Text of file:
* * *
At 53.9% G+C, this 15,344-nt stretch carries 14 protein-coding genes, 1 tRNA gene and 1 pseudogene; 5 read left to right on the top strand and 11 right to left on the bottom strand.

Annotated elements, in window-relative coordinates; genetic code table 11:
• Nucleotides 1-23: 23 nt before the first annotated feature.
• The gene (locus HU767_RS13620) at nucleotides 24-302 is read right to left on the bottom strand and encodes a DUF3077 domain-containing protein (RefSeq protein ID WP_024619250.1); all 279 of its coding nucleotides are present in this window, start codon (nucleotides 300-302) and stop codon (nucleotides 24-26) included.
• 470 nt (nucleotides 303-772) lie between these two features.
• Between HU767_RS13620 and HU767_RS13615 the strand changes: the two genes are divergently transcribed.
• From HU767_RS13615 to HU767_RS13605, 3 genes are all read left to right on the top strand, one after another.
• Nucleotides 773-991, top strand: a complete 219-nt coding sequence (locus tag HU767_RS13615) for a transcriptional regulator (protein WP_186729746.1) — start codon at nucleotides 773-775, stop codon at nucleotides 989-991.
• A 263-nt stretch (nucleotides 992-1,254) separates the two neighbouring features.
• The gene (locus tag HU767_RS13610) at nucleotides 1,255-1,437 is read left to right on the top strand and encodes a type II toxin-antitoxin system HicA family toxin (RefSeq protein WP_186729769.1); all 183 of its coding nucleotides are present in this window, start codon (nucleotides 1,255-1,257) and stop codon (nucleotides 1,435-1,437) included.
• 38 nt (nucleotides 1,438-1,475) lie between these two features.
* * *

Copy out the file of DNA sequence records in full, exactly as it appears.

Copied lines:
At 53.9% G+C, this 15,344-nt stretch carries 14 protein-coding genes, 1 tRNA gene and 1 pseudogene; 5 read left to right on the top strand and 11 right to left on the bottom strand.

Annotated elements, in window-relative coordinates; genetic code table 11:
• Nucleotides 1-23: 23 nt before the first annotated feature.
• The gene (locus HU767_RS13620) at nucleotides 24-302 is read right to left on the bottom strand and encodes a DUF3077 domain-containing protein (RefSeq protein ID WP_024619250.1); all 279 of its coding nucleotides are present in this window, start codon (nucleotides 300-302) and stop codon (nucleotides 24-26) included.
• 470 nt (nucleotides 303-772) lie between these two features.
• Between HU767_RS13620 and HU767_RS13615 the strand changes: the two genes are divergently transcribed.
• From HU767_RS13615 to HU767_RS13605, 3 genes are all read left to right on the top strand, one after another.
• Nucleotides 773-991, top strand: a complete 219-nt coding sequence (locus tag HU767_RS13615) for a transcriptional regulator (protein WP_186729746.1) — start codon at nucleotides 773-775, stop codon at nucleotides 989-991.
• A 263-nt stretch (nucleotides 992-1,254) separates the two neighbouring features.
• The gene (locus tag HU767_RS13610) at nucleotides 1,255-1,437 is read left to right on the top strand and encodes a type II toxin-antitoxin system HicA family toxin (RefSeq protein WP_186729769.1); all 183 of its coding nucleotides are present in this window, start codon (nucleotides 1,255-1,257) and stop codon (nucleotides 1,435-1,437) included.
• 38 nt (nucleotides 1,438-1,475) lie between these two features.